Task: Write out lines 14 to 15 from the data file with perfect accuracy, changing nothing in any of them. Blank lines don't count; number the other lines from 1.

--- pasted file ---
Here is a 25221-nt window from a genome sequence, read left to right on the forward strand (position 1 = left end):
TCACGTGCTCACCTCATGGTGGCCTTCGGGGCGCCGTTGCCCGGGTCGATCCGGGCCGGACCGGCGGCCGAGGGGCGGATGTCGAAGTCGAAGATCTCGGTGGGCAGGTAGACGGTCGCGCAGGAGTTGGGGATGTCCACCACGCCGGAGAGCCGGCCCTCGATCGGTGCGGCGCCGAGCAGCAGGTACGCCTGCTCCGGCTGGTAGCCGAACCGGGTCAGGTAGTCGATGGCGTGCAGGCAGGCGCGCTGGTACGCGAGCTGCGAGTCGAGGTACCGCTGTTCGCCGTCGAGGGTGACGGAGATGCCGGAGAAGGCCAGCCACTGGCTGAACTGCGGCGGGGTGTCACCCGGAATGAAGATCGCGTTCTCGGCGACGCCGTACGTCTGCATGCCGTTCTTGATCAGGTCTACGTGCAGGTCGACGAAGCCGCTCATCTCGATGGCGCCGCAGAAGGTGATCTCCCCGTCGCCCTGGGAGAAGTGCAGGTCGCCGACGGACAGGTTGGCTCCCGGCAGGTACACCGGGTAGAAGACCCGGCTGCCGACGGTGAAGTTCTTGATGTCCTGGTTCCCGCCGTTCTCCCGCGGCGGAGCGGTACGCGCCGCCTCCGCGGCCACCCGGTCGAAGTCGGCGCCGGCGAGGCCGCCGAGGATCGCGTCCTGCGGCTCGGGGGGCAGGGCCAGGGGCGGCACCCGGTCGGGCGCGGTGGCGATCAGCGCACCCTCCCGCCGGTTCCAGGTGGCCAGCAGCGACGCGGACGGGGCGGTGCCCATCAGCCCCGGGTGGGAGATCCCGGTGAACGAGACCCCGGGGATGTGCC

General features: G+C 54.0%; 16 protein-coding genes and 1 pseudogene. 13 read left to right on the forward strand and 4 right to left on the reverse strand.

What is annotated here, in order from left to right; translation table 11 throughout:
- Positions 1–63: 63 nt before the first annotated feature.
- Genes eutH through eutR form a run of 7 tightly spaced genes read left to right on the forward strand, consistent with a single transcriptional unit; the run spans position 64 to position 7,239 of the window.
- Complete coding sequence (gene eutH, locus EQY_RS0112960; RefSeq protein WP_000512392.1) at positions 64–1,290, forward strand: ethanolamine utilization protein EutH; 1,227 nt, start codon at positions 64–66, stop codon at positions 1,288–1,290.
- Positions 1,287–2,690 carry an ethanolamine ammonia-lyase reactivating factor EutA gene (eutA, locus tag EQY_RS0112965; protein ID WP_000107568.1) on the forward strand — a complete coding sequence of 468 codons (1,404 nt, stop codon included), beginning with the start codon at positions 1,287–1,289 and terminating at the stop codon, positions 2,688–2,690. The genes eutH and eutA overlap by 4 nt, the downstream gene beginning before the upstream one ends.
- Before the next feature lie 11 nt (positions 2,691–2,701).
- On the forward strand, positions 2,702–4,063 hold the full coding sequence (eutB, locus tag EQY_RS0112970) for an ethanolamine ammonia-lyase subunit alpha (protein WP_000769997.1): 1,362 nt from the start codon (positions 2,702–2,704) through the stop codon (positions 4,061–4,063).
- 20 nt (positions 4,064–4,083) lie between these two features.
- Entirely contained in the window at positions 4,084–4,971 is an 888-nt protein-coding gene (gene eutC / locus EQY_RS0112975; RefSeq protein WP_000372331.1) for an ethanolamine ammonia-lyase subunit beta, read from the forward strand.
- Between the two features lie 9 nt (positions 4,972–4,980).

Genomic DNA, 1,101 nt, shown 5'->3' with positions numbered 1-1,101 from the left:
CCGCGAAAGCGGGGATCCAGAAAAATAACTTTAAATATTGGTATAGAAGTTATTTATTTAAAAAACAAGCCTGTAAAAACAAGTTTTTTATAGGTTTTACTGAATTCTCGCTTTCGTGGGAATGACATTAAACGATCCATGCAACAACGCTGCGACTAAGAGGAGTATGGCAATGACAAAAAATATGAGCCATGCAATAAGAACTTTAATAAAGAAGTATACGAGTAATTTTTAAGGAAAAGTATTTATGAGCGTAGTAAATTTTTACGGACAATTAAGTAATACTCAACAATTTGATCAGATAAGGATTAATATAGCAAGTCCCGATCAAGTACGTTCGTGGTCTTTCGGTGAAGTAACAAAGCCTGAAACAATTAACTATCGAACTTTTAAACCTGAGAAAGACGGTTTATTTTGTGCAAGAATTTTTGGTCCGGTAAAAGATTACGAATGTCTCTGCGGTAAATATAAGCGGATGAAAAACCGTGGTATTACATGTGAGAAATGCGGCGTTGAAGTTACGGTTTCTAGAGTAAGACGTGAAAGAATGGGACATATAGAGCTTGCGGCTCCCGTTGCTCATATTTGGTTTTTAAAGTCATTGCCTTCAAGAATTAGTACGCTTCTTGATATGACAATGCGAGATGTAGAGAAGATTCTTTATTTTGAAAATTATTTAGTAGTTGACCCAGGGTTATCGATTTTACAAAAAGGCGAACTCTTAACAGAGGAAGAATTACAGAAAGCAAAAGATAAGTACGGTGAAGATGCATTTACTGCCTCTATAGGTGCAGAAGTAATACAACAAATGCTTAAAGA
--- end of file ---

Genomic DNA, 1,101 nt, shown 5'->3' with positions numbered 1-1,101 from the left:
CCGCGAAAGCGGGGATCCAGAAAAATAACTTTAAATATTGGTATAGAAGTTATTTATTTAAAAAACAAGCCTGTAAAAACAAGTTTTTTATAGGTTTTACTGAATTCTCGCTTTCGTGGGAATGACATTAAACGATCCATGCAACAACGCTGCGACTAAGAGGAGTATGGCAATGACAAAAAATATGAGCCATGCAATAAGAACTTTAATAAAGAAGTATACGAGTAATTTTTAAGGAAAAGTATTTATGAGCGTAGTAAATTTTTACGGACAATTAAGTAATACTCAACAATTTGATCAGATAAGGATTAATATAGCAAGTCCCGATCAAGTACGTTCGTGGTCTTTCGGTGAAGTAACAAAGCCTGAAACAATTAACTATCGAACTTTTAAACCTGAGAAAGACGGTTTATTTTGTGCAAGAATTTTTGGTCCGGTAAAAGATTACGAATGTCTCTGCGGTAAATATAAGCGGATGAAAAACCGTGGTATTACATGTGAGAAATGCGGCGTTGAAGTTACGGTTTCTAGAGTAAGACGTGAAAGAATGGGACATATAGAGCTTGCGGCTCCCGTTGCTCATATTTGGTTTTTAAAGTCATTGCCTTCAAGAATTAGTACGCTTCTTGATATGACAATGCGAGATGTAGAGAAGATTCTTTATTTTGAAAATTATTTAGTAGTTGACCCAGGGTTATCGATTTTACAAAAAGGCGAACTCTTAACAGAGGAAGAATTACAGAAAGCAAAAGATAAGTACGGTGAAGATGCATTTACTGCCTCTATAGGTGCAGAAGTAATACAACAAATGCTTAAAGA